Rodríguez-Rodríguez, E., López-Sobaler, A. M., Navarro, A. R., Bermejo, L. M., Ortega, R. M., & Andrés, P. (2008). Vitamin B6 status improves in overweight/obese women following a hypocaloric diet rich in breakfast cereals, and may help in maintaining fat-free mass. International Journal of Obesity (2005), 32(10), 1552-8. https://doi.org/10.1038/ijo.2008.131
Rodríguez-Rodríguez E, et al. Vitamin B6 Status Improves in Overweight/obese Women Following a Hypocaloric Diet Rich in Breakfast Cereals, and May Help in Maintaining Fat-free Mass. Int J Obes (Lond). 2008;32(10):1552-8. PubMed PMID: 18679411.
* Article titles in AMA citation format should be in sentence-case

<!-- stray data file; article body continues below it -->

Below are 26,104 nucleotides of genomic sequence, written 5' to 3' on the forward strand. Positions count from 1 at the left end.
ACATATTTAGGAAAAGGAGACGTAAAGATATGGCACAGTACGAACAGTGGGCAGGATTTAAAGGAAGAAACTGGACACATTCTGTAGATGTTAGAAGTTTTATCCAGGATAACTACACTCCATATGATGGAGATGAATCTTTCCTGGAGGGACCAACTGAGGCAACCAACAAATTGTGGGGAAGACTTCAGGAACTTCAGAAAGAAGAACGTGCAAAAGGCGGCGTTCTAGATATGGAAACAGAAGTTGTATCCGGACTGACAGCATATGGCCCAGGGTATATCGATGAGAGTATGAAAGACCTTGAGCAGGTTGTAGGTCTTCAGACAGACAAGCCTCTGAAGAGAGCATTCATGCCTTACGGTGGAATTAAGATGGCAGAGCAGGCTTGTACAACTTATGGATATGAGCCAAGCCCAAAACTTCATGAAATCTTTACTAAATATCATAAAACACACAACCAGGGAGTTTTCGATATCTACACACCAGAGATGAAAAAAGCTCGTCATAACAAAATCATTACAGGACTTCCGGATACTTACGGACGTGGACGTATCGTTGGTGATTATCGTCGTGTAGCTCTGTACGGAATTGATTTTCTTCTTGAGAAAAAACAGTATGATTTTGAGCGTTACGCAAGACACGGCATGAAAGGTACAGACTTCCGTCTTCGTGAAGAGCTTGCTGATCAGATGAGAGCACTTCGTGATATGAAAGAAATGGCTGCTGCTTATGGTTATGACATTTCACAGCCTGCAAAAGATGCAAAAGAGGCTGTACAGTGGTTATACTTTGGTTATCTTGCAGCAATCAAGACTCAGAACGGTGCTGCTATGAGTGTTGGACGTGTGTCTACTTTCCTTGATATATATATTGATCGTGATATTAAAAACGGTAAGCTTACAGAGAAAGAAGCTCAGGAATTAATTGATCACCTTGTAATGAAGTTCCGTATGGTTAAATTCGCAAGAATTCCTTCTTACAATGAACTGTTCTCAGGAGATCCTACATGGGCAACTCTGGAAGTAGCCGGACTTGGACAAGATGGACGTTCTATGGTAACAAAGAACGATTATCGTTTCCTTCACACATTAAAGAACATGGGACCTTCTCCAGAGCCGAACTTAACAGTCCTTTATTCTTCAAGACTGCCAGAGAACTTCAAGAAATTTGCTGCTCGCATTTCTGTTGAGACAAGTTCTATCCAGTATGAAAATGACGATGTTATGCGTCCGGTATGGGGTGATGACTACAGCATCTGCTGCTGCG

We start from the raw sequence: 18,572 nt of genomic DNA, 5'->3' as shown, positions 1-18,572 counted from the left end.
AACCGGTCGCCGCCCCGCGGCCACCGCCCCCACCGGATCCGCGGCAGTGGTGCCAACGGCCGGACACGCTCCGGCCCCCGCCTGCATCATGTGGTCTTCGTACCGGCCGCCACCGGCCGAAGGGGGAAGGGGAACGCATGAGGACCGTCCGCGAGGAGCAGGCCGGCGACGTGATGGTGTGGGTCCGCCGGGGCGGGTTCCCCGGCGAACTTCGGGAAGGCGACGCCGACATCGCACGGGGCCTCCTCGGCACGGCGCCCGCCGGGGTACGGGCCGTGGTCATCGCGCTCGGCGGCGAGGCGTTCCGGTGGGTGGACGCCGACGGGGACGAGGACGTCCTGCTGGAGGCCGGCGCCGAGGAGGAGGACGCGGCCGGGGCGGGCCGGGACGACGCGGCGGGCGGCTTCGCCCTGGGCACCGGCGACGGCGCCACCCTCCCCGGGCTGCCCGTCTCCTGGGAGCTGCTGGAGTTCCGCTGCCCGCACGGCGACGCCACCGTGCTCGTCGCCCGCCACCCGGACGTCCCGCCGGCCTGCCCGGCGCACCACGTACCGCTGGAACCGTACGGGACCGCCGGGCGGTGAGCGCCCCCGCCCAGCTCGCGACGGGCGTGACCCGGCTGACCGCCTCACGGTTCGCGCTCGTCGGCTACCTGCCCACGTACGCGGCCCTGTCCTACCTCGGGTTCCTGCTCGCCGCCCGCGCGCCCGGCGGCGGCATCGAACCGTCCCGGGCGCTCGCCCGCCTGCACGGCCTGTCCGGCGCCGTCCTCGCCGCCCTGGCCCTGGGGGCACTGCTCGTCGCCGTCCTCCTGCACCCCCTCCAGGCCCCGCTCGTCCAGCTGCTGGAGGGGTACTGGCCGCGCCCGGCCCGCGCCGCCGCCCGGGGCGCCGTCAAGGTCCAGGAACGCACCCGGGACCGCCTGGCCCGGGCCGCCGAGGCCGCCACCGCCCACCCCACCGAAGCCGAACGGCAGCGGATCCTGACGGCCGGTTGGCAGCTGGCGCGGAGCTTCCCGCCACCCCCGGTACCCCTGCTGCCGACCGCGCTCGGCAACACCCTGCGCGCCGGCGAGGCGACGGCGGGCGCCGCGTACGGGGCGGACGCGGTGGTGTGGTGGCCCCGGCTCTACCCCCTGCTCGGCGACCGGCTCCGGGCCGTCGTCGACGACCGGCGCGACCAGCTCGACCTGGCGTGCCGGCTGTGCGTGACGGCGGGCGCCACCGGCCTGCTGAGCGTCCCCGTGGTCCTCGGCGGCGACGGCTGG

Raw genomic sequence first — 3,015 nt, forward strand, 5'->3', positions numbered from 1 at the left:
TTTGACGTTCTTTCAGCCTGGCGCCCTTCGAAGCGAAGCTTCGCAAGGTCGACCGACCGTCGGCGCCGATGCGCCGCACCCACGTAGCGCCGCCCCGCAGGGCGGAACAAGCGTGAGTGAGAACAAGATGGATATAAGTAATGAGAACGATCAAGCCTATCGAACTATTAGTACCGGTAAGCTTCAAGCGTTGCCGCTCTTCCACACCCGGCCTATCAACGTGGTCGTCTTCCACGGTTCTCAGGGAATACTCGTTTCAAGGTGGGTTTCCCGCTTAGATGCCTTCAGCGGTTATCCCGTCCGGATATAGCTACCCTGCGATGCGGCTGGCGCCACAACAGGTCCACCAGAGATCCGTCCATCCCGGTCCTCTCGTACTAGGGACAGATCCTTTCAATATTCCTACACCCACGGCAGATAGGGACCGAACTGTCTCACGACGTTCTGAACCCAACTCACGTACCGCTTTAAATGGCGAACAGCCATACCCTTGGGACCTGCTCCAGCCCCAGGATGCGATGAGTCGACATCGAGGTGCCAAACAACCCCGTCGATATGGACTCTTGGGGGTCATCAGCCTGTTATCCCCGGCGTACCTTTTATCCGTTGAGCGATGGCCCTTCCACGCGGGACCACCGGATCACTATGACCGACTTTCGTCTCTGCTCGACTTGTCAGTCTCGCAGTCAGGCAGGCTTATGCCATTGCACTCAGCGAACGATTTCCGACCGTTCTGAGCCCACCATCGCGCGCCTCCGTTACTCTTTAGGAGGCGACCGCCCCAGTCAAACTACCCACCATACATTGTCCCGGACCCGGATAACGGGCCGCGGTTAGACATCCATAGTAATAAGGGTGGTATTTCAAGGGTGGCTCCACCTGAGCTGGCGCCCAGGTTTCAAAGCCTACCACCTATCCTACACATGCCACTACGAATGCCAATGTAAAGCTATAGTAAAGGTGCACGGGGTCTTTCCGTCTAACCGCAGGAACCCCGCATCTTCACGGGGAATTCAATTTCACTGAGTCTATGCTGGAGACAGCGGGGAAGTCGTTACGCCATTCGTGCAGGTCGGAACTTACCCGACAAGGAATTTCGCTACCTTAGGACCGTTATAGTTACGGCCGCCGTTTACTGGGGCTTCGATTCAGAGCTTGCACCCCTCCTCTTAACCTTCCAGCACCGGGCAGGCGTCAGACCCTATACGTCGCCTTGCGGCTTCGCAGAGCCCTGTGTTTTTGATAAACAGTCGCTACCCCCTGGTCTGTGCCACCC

TY - JOUR T1 - Vitamin B6 status improves in overweight/obese women following a hypocaloric diet rich in breakfast cereals, and may help in maintaining fat-free mass. AU - Rodríguez-Rodríguez,E, AU - López-Sobaler,A M, AU - Navarro,A R, AU - Bermejo,L M, AU - Ortega,R M, AU - Andrés,P, Y1 - 2008/08/05/ PY - 2008/8/6/pubmed PY - 2009/7/2/medline PY - 2008/8/6/entrez SP - 1552 EP - 8 JF - International journal of obesity (2005) JO - Int J Obes (Lond) VL - 32 IS - 10 N2 - OBJECTIVE: To analyze the changes in vitamin B6 status in women following slightly hypocaloric diets based on the relative increase consumption of foods whose intakes are below those recommended, and to study how these changes influence the proportion of fat-free mass. DESIGN: Intervention study of two slightly hypocaloric diets: diet V (increased consumption of vegetables), or diet C (increased consumption of cereals, especially breakfast cereals). SUBJECTS: A total of 49 women with a body mass index (BMI) of 25-35 kg/m2. MEASUREMENTS: Dietetic, anthropometric and biochemical data were collected at the start of the study and at 2 and 6 weeks. RESULTS: Both the C and V subjects showed a reduction in their energy intake, body weight, BMI and fat mass. Pyridoxine intake increased in both groups and plasma pyridoxal phosphate (PLP) levels increased only with diet C. An association was found between the increase in plasma PLP at 6 weeks and the increase in pyridoxine intake (r=0.451; P<0.01). Multiple regression analysis showed a positive association between the increase in PLP at the end of the study and the increases in the pyridoxine intake, B6 density or B6/protein ratio. At the end of the study, and only in those women whose PLP levels were increased, the higher the increase in PLP level, the higher the increase in fat-free mass percentage (r=0.4426, P<0.05). CONCLUSIONS: Interventions aimed at weight control should also try to maintain or improve nutritional status. A diet rich in cereals (especially fortified breakfast cereals) appears to be useful in improving vitamin B6 status. Such an improvement could help maintain fat-free mass during periods of weight loss. SN - 1476-5497 UR - https://www.unboundmedicine.com/medline/citation/18679411/Vitamin_B6_status_improves_in_overweight/obese_women_following_a_hypocaloric_diet_rich_in_breakfast_cereals_and_may_help_in_maintaining_fat_free_mass_ L2 - http://dx.doi.org/10.1038/ijo.2008.131 DB - PRIME DP - Unbound Medicine ER -